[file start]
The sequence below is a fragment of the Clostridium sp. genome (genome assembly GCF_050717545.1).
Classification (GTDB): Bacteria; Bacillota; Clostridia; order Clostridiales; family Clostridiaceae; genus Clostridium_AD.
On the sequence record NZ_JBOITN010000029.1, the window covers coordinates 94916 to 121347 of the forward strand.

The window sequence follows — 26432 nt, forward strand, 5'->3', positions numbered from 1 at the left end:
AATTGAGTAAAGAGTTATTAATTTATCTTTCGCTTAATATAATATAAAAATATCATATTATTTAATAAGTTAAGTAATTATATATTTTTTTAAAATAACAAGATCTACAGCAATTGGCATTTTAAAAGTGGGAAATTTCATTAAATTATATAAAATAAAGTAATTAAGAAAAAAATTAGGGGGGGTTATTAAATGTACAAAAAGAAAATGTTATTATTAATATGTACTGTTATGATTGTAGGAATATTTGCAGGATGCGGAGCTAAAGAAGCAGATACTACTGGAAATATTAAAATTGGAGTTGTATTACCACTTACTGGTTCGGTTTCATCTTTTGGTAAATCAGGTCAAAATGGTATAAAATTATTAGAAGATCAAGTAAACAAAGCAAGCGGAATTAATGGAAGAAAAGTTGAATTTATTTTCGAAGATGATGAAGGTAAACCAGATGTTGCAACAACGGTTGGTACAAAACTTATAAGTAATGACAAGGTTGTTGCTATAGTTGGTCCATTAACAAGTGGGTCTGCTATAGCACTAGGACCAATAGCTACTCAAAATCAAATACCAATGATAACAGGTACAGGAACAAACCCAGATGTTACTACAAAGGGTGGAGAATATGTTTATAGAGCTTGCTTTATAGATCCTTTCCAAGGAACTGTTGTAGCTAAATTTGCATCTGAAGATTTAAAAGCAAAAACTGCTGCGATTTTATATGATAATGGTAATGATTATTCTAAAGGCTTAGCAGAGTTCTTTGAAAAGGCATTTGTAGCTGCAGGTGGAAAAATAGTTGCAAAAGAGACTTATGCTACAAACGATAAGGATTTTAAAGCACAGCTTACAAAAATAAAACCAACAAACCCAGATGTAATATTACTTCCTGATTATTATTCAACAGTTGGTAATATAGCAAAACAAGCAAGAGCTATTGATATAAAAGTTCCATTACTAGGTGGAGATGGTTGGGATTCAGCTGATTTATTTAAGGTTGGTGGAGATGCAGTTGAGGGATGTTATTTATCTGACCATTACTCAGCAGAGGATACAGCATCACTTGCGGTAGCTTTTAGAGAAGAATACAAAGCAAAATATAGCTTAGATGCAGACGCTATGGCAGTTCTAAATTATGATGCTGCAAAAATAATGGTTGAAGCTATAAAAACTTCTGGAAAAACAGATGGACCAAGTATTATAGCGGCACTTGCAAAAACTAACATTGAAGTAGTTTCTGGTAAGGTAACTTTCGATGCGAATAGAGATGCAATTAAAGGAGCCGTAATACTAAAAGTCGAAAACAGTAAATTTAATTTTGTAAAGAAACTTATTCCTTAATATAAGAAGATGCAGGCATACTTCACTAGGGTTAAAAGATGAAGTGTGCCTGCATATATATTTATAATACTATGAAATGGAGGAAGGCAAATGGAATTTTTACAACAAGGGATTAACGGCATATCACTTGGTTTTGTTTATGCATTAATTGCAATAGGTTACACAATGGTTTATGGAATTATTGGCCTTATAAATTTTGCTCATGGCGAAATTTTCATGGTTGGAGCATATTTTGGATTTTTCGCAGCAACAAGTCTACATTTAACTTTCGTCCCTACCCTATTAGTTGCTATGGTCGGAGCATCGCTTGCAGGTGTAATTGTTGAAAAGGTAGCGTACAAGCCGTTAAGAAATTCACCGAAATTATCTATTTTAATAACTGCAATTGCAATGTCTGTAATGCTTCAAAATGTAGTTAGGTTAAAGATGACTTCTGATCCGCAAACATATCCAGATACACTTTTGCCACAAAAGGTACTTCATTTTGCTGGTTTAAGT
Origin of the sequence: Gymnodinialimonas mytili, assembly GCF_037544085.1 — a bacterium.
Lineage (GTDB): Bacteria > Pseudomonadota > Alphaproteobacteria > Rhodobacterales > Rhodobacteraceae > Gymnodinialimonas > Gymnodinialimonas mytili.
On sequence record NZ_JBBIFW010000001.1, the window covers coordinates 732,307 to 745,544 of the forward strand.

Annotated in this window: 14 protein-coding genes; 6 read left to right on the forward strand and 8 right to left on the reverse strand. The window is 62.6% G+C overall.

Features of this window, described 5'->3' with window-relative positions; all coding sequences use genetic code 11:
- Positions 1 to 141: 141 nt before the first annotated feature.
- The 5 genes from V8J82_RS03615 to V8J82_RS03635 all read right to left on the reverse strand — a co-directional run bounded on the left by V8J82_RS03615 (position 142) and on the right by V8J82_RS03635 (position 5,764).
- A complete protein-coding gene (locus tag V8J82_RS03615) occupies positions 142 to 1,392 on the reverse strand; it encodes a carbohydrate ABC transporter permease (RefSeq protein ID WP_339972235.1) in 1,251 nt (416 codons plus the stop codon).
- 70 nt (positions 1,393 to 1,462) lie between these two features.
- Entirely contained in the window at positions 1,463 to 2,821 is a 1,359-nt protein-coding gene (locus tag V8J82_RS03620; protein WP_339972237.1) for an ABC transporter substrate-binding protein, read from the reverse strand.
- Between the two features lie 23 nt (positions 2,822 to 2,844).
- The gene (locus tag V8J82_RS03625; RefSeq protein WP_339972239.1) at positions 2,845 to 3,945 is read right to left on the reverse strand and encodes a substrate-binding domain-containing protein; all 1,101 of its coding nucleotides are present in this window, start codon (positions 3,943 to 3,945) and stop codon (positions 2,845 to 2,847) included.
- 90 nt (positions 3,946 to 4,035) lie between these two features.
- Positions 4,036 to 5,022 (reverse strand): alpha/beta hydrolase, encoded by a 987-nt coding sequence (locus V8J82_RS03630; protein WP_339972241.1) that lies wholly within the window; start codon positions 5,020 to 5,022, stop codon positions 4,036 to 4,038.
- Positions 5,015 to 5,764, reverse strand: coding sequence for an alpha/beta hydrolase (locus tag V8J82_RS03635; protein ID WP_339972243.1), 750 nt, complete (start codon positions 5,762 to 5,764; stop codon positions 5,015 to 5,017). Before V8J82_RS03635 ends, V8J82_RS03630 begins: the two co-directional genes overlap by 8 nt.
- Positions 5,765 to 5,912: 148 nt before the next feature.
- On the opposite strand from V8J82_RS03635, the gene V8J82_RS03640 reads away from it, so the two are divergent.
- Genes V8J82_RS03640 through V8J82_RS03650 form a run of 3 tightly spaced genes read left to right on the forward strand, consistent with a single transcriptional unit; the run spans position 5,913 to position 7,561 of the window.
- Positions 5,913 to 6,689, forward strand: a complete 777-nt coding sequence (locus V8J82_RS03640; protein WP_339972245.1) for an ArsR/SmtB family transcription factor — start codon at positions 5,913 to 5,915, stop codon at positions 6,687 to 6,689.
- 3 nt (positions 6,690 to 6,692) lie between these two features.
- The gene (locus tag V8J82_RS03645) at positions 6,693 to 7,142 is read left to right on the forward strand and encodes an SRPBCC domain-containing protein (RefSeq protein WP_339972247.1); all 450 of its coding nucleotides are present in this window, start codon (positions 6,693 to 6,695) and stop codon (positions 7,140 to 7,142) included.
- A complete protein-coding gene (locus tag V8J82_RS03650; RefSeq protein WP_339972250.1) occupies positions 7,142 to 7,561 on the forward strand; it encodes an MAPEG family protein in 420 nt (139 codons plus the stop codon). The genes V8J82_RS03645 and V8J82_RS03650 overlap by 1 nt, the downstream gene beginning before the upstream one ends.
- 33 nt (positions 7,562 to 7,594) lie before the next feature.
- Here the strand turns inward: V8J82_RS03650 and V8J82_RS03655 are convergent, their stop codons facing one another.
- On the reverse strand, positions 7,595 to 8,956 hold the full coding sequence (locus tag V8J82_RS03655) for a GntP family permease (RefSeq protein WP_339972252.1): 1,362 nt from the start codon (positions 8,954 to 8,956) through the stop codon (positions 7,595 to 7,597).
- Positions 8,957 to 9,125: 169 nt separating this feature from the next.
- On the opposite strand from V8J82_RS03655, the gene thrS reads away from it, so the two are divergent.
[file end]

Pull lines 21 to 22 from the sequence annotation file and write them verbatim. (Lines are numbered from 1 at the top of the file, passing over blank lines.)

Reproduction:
- Positions 5,765 to 5,912: 148 nt before the next feature.
- On the opposite strand from V8J82_RS03635, the gene V8J82_RS03640 reads away from it, so the two are divergent.